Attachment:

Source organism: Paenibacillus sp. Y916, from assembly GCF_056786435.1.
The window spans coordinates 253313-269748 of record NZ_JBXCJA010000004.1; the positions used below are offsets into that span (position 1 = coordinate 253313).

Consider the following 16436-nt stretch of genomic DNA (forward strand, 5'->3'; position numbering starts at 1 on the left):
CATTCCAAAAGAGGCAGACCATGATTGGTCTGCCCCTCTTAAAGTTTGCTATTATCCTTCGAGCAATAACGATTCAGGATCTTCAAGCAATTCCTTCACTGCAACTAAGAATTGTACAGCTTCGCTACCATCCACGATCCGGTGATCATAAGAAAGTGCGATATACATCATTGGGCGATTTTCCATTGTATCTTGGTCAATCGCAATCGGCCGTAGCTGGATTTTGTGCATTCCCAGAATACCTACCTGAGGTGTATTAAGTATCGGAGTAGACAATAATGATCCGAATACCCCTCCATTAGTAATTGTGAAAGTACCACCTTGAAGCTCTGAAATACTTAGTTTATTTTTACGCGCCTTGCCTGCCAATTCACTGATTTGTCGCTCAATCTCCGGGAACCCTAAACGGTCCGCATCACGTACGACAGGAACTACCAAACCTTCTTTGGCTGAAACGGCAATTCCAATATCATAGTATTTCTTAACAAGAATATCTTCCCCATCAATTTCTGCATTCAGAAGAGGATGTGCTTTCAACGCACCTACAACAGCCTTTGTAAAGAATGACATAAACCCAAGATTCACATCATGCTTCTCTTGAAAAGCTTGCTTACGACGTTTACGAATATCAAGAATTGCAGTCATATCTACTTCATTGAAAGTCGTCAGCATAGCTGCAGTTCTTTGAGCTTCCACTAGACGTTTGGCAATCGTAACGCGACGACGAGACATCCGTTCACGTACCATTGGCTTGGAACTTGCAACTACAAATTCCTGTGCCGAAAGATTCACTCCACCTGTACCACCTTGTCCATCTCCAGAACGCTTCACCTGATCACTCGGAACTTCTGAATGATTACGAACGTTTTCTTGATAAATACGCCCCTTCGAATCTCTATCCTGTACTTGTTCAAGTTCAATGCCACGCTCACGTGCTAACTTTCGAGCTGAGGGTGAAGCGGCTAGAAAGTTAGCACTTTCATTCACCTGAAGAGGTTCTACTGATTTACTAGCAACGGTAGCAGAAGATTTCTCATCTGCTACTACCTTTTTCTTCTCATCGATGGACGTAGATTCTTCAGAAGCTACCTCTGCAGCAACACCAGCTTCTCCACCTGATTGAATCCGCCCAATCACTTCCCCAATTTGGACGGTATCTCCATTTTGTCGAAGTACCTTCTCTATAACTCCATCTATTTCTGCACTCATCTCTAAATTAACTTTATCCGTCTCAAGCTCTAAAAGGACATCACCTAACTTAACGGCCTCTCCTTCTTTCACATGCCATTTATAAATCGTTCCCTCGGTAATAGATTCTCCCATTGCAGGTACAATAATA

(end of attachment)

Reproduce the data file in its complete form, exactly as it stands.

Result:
Source organism: Paenibacillus sp. Y916, from assembly GCF_056786435.1.
The window spans coordinates 253313-269748 of record NZ_JBXCJA010000004.1; the positions used below are offsets into that span (position 1 = coordinate 253313).

Consider the following 16436-nt stretch of genomic DNA (forward strand, 5'->3'; position numbering starts at 1 on the left):
CATTCCAAAAGAGGCAGACCATGATTGGTCTGCCCCTCTTAAAGTTTGCTATTATCCTTCGAGCAATAACGATTCAGGATCTTCAAGCAATTCCTTCACTGCAACTAAGAATTGTACAGCTTCGCTACCATCCACGATCCGGTGATCATAAGAAAGTGCGATATACATCATTGGGCGATTTTCCATTGTATCTTGGTCAATCGCAATCGGCCGTAGCTGGATTTTGTGCATTCCCAGAATACCTACCTGAGGTGTATTAAGTATCGGAGTAGACAATAATGATCCGAATACCCCTCCATTAGTAATTGTGAAAGTACCACCTTGAAGCTCTGAAATACTTAGTTTATTTTTACGCGCCTTGCCTGCCAATTCACTGATTTGTCGCTCAATCTCCGGGAACCCTAAACGGTCCGCATCACGTACGACAGGAACTACCAAACCTTCTTTGGCTGAAACGGCAATTCCAATATCATAGTATTTCTTAACAAGAATATCTTCCCCATCAATTTCTGCATTCAGAAGAGGATGTGCTTTCAACGCACCTACAACAGCCTTTGTAAAGAATGACATAAACCCAAGATTCACATCATGCTTCTCTTGAAAAGCTTGCTTACGACGTTTACGAATATCAAGAATTGCAGTCATATCTACTTCATTGAAAGTCGTCAGCATAGCTGCAGTTCTTTGAGCTTCCACTAGACGTTTGGCAATCGTAACGCGACGACGAGACATCCGTTCACGTACCATTGGCTTGGAACTTGCAACTACAAATTCCTGTGCCGAAAGATTCACTCCACCTGTACCACCTTGTCCATCTCCAGAACGCTTCACCTGATCACTCGGAACTTCTGAATGATTACGAACGTTTTCTTGATAAATACGCCCCTTCGAATCTCTATCCTGTACTTGTTCAAGTTCAATGCCACGCTCACGTGCTAACTTTCGAGCTGAGGGTGAAGCGGCTAGAAAGTTAGCACTTTCATTCACCTGAAGAGGTTCTACTGATTTACTAGCAACGGTAGCAGAAGATTTCTCATCTGCTACTACCTTTTTCTTCTCATCGATGGACGTAGATTCTTCAGAAGCTACCTCTGCAGCAACACCAGCTTCTCCACCTGATTGAATCCGCCCAATCACTTCCCCAATTTGGACGGTATCTCCATTTTGTCGAAGTACCTTCTCTATAACTCCATCTATTTCTGCACTCATCTCTAAATTAACTTTATCCGTCTCAAGCTCTAAAAGGACATCACCTAACTTAACGGCCTCTCCTTCTTTCACATGCCATTTATAAATCGTTCCCTCGGTAATAGATTCTCCCATTGCAGGTACAATAATA